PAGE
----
Can Women with Diabetes Get Pregnant? Can women with diabetes get pregnant? Diabetes can affect a person without warning and sometimes may even occur without any family history. For a woman of child bearing age, this is stressful as the desire to become a mother and the thought of bringing harm to the child. Although the risks associated with pregnancy in a diabetic woman can’t be ignored, the number of misconceptions is huge and adds to the stress. However, the situation is not as bad as it is made out. Diabetic woman can get pregnant and deliver healthy babies. You just need to take certain precautions to become a mother. The short answer is “Yes”. Since diabetes is a chronic condition, a person is required to take care of their health. Monitoring the sugar levels and keeping them in check is essential. This becomes all the more necessary and important during pregnancy, when your body is undergoing a lot of changes. You should interact more often with your doctor and other healthcare professionals during your pregnancy and try to manage your diabetes as best as you can. This way you can have a successful pregnancy and a healthy baby. How Will Diabetes Affect My Pregnancy? The most commonly seen complications of diabetes are those that affect the kidney, eyes and the nervous system. These are also known as diabetic-nephropathy, retinopathy and neuropathy respectively. After delivery the symptoms might disappear; however, treatment may be required. Ensure that you inform your doctor about any changes in your body as they can be symptoms of a condition. Common conditions seen among mothers are: urinary tract infection leading to fever. high blood pressure leading to fluid build up. swelling in limbs and face. protein excretion in urine. carpal tunnel syndrome leadi Continue reading >>
Pregnancy And Type 1 Diabetes-getting Pregnant
If you saw my post from last week, you will know that I am pregnant! My hubby and I are expecting our bundle of joy November 15th (although the doc said he/she would most likely be a week or two early). I am 16 weeks along now. It hasn’t been easy to get to this point, though. In fact, it’s been a pretty emotional journey. My husband and I got married three years ago. We were never in a rush to get pregnant but after a year, I started thinking that pregnancy should be coming on our minds soon. My A1C was OK. It was under eight but it wasn’t under seven, the magic number I had read about. At that point in my life, I didn’t really know any other Type 1 diabetics, besides my mother-in-law, who was diagnosed later in life, but we never talked about our diabetes. Around this same time, my husband and I moved from Northern Virginia to Richmond and I didn’t have an endocrinology team yet. I was very scared about the thought of getting pregnant with T1D, which is when I randomly googled pregnancy and Type 1 Diabetes and landed on Jacquie’s page at Typical Type 1. She is a T1D who also happened to have a baby and reading her blog was comforting to me. She had a blog roll on her page so I started getting exposed to other blogs. I can’t recall the timing of it all but after reading her blog and the others I found, I decided I would create a diabetes blog as well. It seemed like such a great way to connect with others. I still hadn’t discovered the Twitterverse with diabetes so the blog was my first foray into the DOC (Diabetes Online Community). From reading the blogs, I learned a little bit about pregnancy with Type 1 diabetes and I realized I needed to get my A1C Below Seven before I could think about conceiving. Hence, that became my blog name (also an A1C below Continue reading >>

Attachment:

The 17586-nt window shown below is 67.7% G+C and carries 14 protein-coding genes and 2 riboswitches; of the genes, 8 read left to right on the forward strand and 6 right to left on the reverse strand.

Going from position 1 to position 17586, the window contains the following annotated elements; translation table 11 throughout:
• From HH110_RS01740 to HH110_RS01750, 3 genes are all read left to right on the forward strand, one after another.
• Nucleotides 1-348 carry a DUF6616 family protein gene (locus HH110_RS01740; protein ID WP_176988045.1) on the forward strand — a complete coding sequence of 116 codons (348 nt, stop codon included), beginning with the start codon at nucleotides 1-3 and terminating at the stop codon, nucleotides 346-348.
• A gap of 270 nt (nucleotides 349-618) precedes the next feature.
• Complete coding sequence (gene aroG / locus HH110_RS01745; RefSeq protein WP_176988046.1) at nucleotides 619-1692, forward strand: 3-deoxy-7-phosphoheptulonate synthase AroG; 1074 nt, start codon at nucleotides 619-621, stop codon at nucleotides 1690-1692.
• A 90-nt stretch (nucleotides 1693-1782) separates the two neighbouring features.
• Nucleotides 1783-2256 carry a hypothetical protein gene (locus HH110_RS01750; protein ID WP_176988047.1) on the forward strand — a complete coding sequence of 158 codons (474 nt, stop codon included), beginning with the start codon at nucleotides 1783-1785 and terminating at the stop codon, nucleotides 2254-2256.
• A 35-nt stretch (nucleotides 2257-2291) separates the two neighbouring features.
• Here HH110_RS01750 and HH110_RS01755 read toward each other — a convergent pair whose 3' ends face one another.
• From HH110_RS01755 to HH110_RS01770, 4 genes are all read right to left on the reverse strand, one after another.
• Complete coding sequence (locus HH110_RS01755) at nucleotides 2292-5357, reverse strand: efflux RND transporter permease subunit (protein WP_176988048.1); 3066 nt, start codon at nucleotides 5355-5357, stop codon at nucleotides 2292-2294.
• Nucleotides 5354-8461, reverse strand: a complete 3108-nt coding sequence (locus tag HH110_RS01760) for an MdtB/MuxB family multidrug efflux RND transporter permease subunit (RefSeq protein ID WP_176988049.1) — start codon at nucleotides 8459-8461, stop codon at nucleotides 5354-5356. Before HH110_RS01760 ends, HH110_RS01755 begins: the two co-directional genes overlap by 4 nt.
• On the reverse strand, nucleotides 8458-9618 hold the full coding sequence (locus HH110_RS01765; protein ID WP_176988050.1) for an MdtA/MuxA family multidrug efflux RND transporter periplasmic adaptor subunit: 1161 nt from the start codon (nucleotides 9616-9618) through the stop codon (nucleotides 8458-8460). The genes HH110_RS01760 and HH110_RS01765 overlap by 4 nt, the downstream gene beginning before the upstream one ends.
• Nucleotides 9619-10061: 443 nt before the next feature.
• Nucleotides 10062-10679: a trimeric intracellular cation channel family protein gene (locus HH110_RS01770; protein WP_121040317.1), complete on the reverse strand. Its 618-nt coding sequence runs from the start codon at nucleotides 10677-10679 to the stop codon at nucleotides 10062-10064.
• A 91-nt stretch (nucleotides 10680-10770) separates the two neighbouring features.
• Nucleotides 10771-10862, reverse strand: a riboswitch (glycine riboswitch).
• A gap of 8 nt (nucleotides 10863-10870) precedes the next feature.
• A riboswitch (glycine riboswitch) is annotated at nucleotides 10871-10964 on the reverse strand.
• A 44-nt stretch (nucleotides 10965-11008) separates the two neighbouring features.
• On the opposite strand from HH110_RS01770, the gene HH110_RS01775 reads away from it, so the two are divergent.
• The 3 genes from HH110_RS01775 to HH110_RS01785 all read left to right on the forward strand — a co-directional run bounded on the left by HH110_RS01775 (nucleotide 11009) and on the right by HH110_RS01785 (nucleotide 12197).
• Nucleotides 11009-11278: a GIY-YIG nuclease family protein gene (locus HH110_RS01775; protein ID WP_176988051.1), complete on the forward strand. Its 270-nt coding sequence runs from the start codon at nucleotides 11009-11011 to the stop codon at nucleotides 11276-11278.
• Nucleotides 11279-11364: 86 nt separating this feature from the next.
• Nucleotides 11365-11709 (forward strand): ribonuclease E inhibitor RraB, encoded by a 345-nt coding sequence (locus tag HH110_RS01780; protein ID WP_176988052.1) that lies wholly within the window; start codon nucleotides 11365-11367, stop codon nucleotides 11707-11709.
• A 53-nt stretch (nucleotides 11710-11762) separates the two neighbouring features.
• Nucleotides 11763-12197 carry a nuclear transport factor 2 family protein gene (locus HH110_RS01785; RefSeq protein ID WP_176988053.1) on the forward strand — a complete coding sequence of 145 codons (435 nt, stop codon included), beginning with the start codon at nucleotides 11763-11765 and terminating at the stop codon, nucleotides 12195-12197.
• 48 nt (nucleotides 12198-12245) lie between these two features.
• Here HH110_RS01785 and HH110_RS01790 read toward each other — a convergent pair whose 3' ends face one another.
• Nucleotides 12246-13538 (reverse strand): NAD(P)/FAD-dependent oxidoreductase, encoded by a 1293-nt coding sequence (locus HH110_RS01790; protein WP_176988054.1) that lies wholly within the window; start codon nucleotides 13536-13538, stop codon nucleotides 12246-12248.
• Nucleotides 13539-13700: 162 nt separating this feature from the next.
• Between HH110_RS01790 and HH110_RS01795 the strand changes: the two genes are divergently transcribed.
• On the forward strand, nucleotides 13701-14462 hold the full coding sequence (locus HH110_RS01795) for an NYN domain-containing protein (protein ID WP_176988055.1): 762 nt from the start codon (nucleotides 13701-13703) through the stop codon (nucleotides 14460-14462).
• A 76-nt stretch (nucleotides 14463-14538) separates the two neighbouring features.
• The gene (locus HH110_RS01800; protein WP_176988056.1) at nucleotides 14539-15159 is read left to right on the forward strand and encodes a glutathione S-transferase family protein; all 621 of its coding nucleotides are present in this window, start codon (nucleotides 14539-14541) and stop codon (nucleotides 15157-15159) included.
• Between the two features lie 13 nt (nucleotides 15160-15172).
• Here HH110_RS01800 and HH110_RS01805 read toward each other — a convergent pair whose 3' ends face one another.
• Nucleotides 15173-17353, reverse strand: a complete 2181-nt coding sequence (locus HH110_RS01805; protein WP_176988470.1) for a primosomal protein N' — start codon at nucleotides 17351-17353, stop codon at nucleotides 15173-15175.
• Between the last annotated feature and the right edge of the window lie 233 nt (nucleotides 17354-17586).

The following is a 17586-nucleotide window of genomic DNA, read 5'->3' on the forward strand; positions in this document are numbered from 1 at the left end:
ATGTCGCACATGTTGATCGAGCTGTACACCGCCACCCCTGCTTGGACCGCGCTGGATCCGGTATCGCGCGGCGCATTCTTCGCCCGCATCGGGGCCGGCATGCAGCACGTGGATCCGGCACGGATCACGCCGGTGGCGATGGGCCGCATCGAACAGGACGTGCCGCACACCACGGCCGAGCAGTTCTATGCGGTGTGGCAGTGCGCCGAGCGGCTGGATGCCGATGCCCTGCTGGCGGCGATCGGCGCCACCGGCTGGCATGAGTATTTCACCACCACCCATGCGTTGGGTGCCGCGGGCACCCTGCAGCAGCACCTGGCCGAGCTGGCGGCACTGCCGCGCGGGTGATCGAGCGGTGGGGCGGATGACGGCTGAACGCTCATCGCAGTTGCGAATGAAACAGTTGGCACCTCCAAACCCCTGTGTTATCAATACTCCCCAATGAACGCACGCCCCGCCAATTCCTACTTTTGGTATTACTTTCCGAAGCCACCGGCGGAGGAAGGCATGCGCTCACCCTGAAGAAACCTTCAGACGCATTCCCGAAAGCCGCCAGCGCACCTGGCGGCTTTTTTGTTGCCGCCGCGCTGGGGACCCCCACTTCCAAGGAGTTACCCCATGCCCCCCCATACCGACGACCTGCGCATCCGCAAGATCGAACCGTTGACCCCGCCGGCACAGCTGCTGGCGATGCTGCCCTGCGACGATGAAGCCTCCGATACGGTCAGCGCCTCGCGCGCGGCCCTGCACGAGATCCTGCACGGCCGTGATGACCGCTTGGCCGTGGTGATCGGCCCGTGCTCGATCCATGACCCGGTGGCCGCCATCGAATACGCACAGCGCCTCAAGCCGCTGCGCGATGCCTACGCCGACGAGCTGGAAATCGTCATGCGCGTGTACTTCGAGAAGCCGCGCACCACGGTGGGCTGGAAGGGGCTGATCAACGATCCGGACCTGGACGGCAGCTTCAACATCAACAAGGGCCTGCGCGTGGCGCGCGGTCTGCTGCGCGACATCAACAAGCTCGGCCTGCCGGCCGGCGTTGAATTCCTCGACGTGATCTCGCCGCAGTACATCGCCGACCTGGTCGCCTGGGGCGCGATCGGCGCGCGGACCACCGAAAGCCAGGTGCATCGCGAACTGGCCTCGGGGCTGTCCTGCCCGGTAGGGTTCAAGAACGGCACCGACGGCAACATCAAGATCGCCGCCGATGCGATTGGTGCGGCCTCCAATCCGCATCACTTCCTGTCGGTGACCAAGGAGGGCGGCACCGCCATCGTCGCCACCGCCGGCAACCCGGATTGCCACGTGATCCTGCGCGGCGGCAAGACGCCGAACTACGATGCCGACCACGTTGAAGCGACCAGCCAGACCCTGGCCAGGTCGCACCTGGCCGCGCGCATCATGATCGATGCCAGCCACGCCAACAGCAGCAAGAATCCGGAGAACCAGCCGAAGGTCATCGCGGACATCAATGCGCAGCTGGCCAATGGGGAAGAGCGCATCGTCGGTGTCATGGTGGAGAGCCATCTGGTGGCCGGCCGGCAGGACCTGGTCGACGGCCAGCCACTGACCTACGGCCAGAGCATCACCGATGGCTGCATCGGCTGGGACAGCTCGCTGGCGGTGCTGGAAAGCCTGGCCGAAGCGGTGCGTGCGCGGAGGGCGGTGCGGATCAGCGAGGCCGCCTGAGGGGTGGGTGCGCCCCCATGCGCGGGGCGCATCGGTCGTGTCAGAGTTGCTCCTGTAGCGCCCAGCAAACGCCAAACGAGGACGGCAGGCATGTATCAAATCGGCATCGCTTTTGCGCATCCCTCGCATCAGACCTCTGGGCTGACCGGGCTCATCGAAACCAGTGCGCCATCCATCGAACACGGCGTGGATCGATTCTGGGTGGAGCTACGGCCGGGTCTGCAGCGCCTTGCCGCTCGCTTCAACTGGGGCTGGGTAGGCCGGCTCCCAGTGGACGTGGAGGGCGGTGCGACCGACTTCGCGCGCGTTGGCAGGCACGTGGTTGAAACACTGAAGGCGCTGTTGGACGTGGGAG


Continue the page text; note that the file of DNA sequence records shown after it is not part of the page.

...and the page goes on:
- Improved pregnancy outcomes in women with type 1 and type 2 diabetes but substantial clinic-to-clinic variations: a prospective nationwide study
- CGMs for Pregnant Women with Type 1 Diabetes are Officially Awesome
- Continuous glucose monitoring for pregnant women with type 1 diabetes reduces risk of complications for newborns
How To Get Pregnant If My Husband Has Diabetes?